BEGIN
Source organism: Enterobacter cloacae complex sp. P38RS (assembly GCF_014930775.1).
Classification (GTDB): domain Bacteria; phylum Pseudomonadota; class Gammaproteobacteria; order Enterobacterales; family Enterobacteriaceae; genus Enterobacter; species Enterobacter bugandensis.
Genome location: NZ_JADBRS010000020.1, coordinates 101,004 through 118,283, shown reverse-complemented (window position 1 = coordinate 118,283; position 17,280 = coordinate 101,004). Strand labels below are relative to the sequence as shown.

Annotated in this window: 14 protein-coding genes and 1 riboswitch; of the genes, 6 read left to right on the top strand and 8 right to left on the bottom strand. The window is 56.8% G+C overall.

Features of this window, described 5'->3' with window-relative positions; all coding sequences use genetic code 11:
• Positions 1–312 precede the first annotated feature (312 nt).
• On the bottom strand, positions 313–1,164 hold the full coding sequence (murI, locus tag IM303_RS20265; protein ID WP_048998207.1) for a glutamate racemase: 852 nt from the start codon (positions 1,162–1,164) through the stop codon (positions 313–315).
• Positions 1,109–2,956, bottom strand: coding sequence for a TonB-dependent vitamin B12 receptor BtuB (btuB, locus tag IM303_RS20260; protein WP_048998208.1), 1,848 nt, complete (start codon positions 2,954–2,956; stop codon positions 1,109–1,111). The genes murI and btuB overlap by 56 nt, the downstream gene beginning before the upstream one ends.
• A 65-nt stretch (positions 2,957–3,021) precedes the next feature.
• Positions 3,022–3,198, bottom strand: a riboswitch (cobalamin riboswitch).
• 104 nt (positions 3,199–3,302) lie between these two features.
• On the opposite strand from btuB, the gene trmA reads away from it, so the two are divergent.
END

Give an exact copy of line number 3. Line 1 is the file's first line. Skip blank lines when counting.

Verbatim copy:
Genome location: NZ_JADBRS010000020.1, coordinates 101,004 through 118,283, shown reverse-complemented (window position 1 = coordinate 118,283; position 17,280 = coordinate 101,004). Strand labels below are relative to the sequence as shown.